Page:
Sen. Joe Manchin believes U.S. Senate negotiators are about "80 percent there" in hammering out a deal to both reopen the government and avert a catastrophic U.S. default.
Manchin and Sen. Susan Collins, R-Maine, have led a group of 12 senators in advancing a bipartisan compromise to break the entrenched political stalemate that has kept much of the U.S. government closed since Oct. 1.
Senate Majority Leader Harry Reid, D-Nevada, and Minority Leader Mitch McConnell, R-Ky., both publicly expressed optimism Monday that an agreement could be reached this week.
Reid and McConnell, along with their counterparts in the House of Representatives, were scheduled to meet with President Barack Obama at the White House late Monday afternoon to go over aspects of the plan.
While Manchin said specifics have not been worked out, he said everyone in the Senate was in a "positive position" and hopeful that a deal was close.
"We'll have to see what comes out, but I think we're 80 percent there," Manchin, D-W.Va., said during a Monday afternoon conference call with reporters.
He said the plan being advanced by the bipartisan group of 12 -- six Democrats and six Republicans -- has helped bridge the gap between party leaders and open negotiations.
"I think cooler heads have prevailed and that right now we're in a more positive position," Manchin said. "But it's not over until it's over, and that's when the last vote is cast."
Manchin said the tentative plan being pushed would temporarily fund the government through the end of the year, and allow the U.S. Treasury to continue borrowing funds through early next year.
The plan would also require House and Senate leaders to come together in a conference committee and negotiate a budget that addresses long-term spending.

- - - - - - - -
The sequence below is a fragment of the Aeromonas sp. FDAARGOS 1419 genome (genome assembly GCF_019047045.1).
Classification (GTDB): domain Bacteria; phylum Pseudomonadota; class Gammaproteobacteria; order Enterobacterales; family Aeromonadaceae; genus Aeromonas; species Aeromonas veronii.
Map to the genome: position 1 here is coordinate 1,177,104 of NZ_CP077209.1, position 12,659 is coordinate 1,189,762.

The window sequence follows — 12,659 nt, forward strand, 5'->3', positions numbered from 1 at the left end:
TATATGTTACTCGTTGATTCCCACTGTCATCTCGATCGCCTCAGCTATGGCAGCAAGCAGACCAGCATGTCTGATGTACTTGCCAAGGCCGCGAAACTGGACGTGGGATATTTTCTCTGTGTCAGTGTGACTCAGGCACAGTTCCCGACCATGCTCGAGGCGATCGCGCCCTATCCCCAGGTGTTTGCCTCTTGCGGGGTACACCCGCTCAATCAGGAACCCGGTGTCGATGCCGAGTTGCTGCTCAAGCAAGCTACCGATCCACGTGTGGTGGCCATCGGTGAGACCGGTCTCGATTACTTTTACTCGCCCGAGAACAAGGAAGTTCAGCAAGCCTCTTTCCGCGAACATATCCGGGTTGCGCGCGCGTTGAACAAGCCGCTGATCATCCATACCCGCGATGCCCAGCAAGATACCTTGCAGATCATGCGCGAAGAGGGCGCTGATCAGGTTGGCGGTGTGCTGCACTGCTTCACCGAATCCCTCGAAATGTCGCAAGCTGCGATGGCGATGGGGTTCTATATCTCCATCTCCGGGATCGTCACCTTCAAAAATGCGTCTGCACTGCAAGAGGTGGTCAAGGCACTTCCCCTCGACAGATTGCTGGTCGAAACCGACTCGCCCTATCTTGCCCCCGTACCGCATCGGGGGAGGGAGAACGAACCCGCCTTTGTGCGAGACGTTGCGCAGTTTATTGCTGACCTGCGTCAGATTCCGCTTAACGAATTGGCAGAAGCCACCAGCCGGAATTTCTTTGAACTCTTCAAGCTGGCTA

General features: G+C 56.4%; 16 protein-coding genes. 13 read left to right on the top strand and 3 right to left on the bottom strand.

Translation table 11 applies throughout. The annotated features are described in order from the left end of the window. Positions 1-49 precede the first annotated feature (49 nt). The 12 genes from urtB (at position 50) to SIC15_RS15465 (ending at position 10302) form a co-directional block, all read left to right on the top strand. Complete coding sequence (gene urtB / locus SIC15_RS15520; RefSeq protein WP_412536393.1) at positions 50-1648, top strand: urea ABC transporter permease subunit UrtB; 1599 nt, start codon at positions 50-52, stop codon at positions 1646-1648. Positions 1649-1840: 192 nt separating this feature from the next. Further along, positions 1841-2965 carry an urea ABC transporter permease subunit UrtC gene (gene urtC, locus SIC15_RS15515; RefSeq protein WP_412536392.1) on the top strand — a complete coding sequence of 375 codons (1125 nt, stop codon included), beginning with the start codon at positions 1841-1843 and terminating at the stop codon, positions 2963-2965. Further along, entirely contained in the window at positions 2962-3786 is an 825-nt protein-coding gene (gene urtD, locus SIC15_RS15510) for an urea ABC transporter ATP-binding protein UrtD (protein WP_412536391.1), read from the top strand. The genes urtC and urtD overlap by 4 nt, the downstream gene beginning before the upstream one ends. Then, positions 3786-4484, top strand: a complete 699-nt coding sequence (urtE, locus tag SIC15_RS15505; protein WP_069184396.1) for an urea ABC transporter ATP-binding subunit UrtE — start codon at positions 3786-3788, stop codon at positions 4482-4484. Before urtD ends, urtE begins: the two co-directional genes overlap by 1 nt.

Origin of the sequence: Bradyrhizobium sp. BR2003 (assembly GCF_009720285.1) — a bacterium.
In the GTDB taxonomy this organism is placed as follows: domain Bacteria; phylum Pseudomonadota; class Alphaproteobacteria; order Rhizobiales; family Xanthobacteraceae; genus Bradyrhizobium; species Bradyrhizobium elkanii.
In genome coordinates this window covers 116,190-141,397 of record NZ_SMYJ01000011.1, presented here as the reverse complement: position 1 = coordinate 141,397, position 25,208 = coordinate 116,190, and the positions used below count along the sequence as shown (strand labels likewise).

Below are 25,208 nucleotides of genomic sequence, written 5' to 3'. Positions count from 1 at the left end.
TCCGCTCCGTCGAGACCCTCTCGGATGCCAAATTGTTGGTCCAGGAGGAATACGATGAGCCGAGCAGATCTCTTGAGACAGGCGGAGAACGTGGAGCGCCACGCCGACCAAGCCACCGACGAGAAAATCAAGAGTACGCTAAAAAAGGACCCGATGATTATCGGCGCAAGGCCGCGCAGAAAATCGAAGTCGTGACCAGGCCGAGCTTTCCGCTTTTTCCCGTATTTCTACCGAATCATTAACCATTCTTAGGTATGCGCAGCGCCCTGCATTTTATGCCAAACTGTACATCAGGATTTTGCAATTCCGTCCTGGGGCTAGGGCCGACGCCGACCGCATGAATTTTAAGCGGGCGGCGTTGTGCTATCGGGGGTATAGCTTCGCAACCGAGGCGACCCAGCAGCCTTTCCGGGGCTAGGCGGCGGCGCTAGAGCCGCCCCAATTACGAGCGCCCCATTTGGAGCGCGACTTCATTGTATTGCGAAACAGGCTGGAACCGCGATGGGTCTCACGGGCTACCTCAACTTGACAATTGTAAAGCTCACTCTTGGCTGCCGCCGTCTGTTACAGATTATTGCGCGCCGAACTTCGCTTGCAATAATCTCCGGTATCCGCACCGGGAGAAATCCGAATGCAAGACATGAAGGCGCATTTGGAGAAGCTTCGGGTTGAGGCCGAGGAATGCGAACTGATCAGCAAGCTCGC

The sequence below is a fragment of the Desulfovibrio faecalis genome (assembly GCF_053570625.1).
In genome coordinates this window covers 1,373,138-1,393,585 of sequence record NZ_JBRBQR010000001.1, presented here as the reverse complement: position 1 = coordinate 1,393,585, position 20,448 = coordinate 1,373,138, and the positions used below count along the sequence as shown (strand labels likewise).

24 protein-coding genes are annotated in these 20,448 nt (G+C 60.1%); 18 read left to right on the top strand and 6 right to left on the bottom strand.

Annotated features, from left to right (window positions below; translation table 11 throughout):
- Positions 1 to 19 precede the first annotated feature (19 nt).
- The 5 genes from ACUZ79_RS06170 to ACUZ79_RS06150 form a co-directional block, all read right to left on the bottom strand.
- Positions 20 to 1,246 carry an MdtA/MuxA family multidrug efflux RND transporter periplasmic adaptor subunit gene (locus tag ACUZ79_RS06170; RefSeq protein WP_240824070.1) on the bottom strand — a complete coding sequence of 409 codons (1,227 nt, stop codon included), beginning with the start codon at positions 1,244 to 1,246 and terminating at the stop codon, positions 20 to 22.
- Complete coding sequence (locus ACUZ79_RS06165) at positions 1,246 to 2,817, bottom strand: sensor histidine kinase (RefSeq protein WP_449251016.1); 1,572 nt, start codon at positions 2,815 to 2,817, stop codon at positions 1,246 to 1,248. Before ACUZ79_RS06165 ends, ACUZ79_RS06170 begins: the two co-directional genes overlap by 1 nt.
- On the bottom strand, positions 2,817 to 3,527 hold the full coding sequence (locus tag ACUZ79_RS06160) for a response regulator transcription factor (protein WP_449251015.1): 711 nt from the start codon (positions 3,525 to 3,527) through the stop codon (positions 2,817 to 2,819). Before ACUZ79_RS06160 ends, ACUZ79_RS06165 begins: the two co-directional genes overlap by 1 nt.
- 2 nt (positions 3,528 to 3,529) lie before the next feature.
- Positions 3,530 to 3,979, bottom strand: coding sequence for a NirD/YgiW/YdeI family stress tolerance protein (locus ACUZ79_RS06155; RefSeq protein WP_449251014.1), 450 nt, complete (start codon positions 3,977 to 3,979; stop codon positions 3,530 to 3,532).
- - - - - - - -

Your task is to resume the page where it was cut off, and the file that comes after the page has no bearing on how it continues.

"This is a chance for a bigger deal, a longer deal," Manchin said. "I'm sick as everyone else out there going through this scenario every three to six months -- it's awful."
Congressional leaders are working on a tight timetable. Treasury Secretary Jacob Lew has warned that the government could exhaust its ability to borrow funds as early as Thursday unless lawmakers raise the country's $16.7 trillion debt ceiling.
The debt ceiling is the legal cap on the amount of money the U.S. government can borrow at any one time. If the government bumps up against the ceiling, it has to begin delaying spending or payments on debt until additional revenue comes in.
Treasury officials should be able to continue making bond payments using incoming revenue during the first several days following Thursday, but they will eventually run out of money to continue making those bond payments.
Investors warn that failing to meet those commitments would cause the value of the U.S. dollar to plummet and interest rates to soar. Rates on one-month Treasury bills due to be paid later this month have already spiked -- albeit from very low levels -- as a result of the impasse.